I’m just returning from 2 powerful conferences that dealt with the issues of race and privilege in America. The first was NCORE (The National Conference on Race and Ethnicity) which provided a opportunity to talk about racism and how it impacts the lives of people of color on a daily basis in institutions of higher learning. Some will have you believe that the mere existence of President Barak Obama means racism has ended, but every day we get more reminders of the ever-present existence of white supremacy.
In a story that will make you question whether or not this is 2014, a Black cotton gin worker recorded his supervisor telling him that the water fountain and microwave were for “whites only”. When the worker asked what would happen if he drank from the fountain, his supervisor said, “that’s when we hang you.” The video and audio are below.
At the Left Forum, I was honored to moderate a panel featuring Ron Davis, the father of Jordan Davis, Cephus “Uncle Bobby” Johnson, the uncle of Oscar Grant, and Kenneth Chamberlin Jr., the son of Kenneth Chamberlin Sr. All spoke very passionately about the difficulty they had with the court system in getting justice for their slain family members. This past Friday, 6 police officers in Cleveland were indicted in the deaths of Timothy Russell and Malissa Williams. One officer, Michael Brelo fired over 49 shots including at least 15 while standing on the hood of the car. Driver Timothy Russell was shot 23 times. Passenger Malissa Williams was shot 24 times. No gun was found on them or in the vehicle.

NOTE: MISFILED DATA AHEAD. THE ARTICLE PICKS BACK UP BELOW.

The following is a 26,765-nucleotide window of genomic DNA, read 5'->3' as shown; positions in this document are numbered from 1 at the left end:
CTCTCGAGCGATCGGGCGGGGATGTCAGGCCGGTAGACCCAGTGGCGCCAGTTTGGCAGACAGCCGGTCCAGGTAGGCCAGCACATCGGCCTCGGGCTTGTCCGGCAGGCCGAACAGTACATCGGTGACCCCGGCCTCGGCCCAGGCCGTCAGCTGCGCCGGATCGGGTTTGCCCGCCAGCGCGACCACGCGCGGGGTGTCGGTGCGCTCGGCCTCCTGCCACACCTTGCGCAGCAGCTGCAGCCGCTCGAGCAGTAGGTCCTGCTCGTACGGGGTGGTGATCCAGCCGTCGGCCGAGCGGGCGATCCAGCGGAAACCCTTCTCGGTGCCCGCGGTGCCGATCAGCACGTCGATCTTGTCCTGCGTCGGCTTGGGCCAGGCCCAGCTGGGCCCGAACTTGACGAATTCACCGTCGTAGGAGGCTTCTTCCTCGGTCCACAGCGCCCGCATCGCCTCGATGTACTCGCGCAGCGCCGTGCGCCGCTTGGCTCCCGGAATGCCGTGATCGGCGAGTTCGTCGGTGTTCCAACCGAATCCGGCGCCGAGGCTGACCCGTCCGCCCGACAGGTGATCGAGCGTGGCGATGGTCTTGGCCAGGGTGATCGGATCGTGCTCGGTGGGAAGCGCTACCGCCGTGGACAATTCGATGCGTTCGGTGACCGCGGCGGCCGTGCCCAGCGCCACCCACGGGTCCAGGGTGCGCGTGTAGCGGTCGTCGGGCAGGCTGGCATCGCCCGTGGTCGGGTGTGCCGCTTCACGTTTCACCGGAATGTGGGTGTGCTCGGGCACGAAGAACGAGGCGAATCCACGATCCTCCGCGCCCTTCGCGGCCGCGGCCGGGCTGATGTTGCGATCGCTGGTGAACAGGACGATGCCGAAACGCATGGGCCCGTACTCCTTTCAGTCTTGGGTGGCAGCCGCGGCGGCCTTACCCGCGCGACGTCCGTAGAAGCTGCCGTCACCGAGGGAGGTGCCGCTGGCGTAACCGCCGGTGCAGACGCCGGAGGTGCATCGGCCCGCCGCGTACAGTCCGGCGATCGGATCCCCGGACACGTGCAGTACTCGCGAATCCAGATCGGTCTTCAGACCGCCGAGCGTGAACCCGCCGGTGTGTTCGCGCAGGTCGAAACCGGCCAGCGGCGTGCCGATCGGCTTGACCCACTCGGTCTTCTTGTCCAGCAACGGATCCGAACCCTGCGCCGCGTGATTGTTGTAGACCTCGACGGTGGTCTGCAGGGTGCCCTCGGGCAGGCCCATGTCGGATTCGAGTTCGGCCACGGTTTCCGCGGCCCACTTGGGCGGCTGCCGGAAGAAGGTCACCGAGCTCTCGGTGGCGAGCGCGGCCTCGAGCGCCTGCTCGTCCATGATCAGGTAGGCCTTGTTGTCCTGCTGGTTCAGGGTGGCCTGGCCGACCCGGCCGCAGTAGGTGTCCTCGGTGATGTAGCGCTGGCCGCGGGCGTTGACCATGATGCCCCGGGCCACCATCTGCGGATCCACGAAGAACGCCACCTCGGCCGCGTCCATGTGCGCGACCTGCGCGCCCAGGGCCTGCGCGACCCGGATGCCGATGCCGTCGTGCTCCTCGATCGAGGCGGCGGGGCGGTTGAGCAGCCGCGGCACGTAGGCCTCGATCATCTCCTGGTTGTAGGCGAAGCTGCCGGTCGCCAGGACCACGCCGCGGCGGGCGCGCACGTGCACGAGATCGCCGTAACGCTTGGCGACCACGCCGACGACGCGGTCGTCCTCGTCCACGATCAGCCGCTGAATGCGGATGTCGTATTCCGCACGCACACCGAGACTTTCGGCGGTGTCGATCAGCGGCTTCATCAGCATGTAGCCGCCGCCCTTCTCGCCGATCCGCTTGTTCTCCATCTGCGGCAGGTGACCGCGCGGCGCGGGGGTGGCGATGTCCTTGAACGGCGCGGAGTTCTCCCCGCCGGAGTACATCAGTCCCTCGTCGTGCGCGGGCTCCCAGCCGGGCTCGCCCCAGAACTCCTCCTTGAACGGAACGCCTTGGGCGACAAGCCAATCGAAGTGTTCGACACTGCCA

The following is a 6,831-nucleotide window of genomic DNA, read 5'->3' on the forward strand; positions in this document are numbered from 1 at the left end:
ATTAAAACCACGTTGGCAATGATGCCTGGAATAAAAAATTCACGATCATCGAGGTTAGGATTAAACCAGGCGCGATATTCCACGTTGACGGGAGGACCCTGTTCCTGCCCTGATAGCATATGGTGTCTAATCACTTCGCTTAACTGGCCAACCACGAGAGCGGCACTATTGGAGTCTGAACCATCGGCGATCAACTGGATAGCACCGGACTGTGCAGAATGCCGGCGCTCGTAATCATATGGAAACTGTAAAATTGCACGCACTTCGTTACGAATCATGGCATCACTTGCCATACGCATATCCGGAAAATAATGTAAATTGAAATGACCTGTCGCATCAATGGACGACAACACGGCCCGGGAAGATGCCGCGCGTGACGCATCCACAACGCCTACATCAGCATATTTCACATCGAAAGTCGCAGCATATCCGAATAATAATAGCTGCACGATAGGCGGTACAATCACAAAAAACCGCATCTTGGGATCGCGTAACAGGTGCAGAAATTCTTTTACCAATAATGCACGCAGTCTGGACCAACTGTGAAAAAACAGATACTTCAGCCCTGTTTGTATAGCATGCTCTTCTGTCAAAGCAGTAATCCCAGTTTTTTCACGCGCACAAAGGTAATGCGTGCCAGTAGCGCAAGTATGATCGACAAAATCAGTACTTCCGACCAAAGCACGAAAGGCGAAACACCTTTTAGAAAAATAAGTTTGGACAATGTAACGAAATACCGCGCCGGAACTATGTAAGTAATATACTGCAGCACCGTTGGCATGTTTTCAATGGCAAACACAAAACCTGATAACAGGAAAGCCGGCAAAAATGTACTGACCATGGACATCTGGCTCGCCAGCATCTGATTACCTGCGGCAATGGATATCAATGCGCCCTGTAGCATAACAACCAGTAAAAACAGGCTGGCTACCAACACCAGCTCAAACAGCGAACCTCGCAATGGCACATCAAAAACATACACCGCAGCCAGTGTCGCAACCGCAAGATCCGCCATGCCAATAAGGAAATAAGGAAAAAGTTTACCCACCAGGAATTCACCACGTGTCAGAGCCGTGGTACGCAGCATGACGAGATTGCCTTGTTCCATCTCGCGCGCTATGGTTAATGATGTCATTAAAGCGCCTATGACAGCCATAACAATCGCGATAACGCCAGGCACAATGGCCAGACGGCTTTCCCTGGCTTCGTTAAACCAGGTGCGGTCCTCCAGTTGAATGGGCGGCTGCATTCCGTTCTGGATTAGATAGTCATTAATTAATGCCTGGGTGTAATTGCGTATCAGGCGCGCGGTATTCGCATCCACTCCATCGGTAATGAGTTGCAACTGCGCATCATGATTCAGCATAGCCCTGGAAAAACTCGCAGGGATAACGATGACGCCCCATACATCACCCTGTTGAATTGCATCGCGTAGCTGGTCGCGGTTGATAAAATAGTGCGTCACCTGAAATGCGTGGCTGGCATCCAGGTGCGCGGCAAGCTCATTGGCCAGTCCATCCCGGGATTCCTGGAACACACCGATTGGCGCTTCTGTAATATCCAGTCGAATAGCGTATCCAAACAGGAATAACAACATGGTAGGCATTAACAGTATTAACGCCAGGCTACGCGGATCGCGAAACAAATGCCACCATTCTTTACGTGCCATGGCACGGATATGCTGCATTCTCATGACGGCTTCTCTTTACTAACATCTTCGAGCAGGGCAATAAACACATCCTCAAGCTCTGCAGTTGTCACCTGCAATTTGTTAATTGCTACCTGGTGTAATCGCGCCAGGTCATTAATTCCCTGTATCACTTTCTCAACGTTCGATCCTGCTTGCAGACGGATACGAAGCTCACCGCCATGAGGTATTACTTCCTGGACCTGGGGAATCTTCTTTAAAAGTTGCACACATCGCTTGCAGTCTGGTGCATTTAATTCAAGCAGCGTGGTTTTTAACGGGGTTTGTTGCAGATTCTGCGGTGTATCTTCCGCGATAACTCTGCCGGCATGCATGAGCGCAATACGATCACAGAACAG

At that same panel, Hip-Hop artist/activist Hakim Green informed me about the recent beating of 69 year old activist Dhoruba Bin Wahad by Clayton County sheriffs. Bin Wahad was moving into his new home when the sheriffs approached him with their guns drawn. Even though he showed them the keys to the home and offered to get his ID from his car, he was slammed on the ground and handcuffed. Thankfully a neighbor recored the entire incident.
Ignoring the elephant in the room won’t make it go away. In fact, if that elephant gets angry enough, he could end up destroying the entire house.